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Unexpected individual clinical site variation in eradication rates of group a streptococci by penicillin in multisite clinical trials.

Author(s): Kaplan EL, Oakes JM, Johnson DR

Affiliation(s): The World Health Organization Collaborating Center for Reference and Research on Streptococci, Department of Pediatrics, University of Minnesota Medical School, Minneapolis, MN 55455, USA. kapla001@umn.edu

Publication date & source: 2007-12, Pediatr Infect Dis J., 26(12):1110-6.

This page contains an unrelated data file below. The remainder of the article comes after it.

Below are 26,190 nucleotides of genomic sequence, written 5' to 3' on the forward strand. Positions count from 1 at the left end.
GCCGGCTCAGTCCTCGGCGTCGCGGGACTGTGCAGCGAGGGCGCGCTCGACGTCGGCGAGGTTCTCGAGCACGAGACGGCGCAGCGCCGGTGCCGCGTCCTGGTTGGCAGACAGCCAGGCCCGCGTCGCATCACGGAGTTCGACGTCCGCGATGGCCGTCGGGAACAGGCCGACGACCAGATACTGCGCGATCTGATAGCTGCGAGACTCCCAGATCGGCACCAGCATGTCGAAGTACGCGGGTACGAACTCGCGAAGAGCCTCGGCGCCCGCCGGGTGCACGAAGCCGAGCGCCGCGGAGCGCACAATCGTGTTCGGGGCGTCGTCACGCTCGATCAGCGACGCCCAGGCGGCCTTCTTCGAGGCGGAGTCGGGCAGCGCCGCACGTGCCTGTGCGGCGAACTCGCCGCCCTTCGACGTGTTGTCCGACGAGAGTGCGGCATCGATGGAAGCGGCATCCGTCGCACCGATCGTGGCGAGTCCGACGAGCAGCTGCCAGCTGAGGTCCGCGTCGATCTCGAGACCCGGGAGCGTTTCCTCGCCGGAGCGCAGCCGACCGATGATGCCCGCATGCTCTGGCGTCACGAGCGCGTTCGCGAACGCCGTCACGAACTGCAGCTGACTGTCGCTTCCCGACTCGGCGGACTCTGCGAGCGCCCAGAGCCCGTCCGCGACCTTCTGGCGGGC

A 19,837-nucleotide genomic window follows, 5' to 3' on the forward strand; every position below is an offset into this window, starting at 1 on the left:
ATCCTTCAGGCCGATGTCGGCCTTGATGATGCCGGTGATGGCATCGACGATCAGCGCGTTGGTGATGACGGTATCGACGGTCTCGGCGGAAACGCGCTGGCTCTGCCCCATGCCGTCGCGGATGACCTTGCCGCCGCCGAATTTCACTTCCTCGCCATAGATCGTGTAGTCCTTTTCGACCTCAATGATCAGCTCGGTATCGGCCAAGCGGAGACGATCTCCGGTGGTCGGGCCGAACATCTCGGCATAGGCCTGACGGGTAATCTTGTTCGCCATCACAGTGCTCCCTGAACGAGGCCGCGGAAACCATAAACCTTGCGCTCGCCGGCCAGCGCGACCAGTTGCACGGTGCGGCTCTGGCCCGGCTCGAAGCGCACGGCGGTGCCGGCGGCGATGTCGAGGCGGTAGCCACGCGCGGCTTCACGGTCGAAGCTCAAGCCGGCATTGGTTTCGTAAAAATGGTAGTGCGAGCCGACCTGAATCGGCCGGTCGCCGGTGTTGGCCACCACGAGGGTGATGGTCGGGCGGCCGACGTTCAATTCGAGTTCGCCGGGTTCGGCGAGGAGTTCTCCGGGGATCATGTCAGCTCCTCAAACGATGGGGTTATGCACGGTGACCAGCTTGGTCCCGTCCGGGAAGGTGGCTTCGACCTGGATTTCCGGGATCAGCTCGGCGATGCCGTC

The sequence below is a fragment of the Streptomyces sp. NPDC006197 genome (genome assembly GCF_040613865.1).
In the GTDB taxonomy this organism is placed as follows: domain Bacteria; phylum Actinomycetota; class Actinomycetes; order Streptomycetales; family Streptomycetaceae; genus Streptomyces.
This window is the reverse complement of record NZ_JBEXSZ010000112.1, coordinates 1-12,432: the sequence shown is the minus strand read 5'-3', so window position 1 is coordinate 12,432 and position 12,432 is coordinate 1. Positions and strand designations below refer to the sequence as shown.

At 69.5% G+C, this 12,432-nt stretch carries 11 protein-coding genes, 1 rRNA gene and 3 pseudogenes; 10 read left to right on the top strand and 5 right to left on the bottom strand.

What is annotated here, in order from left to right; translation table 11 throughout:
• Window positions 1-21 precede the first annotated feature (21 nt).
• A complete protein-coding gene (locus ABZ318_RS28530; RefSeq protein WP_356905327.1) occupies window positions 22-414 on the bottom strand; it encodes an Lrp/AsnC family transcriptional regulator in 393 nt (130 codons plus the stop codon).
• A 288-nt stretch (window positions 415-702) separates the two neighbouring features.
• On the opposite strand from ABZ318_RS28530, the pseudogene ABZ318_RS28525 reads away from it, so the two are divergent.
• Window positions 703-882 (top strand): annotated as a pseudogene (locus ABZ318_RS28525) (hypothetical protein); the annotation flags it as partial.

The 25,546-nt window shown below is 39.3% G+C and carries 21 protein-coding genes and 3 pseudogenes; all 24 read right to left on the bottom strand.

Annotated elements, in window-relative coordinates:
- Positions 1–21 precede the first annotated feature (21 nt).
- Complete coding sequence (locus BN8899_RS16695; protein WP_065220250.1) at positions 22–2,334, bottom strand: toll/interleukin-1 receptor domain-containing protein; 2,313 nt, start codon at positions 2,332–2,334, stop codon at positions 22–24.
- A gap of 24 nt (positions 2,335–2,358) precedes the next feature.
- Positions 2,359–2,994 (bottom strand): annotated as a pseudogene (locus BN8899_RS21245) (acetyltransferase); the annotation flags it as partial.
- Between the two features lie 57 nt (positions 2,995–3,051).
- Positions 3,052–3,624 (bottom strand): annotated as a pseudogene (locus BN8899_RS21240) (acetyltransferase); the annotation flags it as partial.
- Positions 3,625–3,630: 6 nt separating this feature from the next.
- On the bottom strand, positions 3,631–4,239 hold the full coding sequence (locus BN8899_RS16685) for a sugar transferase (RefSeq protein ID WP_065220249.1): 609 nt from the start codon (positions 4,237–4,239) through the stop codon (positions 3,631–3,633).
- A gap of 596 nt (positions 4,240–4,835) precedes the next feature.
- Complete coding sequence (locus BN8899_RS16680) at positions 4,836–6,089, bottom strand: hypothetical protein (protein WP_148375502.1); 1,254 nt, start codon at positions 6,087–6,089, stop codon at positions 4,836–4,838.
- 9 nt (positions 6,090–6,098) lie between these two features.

BACKGROUND: Previously, we reported an unexpectedly large percentage of failures by penicillin to eradicate group A streptococci (GAS) from the upper respiratory tract. Because penicillin has been the recommended therapy for the treatment of GAS pharyngitis, our report prompted controversy. Data from clinical trials in which our laboratory has participated demonstrated marked variation in GAS eradication rates among clinical sites. The reasons for such variation have never been adequately examined. We performed statistical analyses of site variation in eradication rates to assess the potential effect on reported reduced penicillin efficacy. METHODS: Penicillin GAS eradication rates were compared using data from 4 large multisite pharyngitis treatment trials (75 clinical sites; 1158 subjects). Variation in eradication rates among clinical sites was statistically evaluated [chi(2) tests and generalized estimating equation (GEE) regression models]. RESULTS: There was significant site-to-site variation in GAS eradication rates in each of the trials (range, 17-100%; P < 0.005) as well as between separate trials (mean range, 58-69%; P < 0.033). GEE modeling indicated that GAS eradication rates were significantly higher for clinical sites participating in more than one clinical trial. CONCLUSIONS: The statistically significant site-to-site variation in penicillin eradication rates was related to factors (dependencies) at individual sites. Such factors may affect assessment of therapeutic efficacy and indicate a necessity for considering clinical site variation before reporting pooled efficacy data from multiple sites; combined data may result in misleading clinical implications. This is the first report documenting significant variation resulting from individual clinical site-related factors and offers a possible explanation for reduced penicillin eradication.

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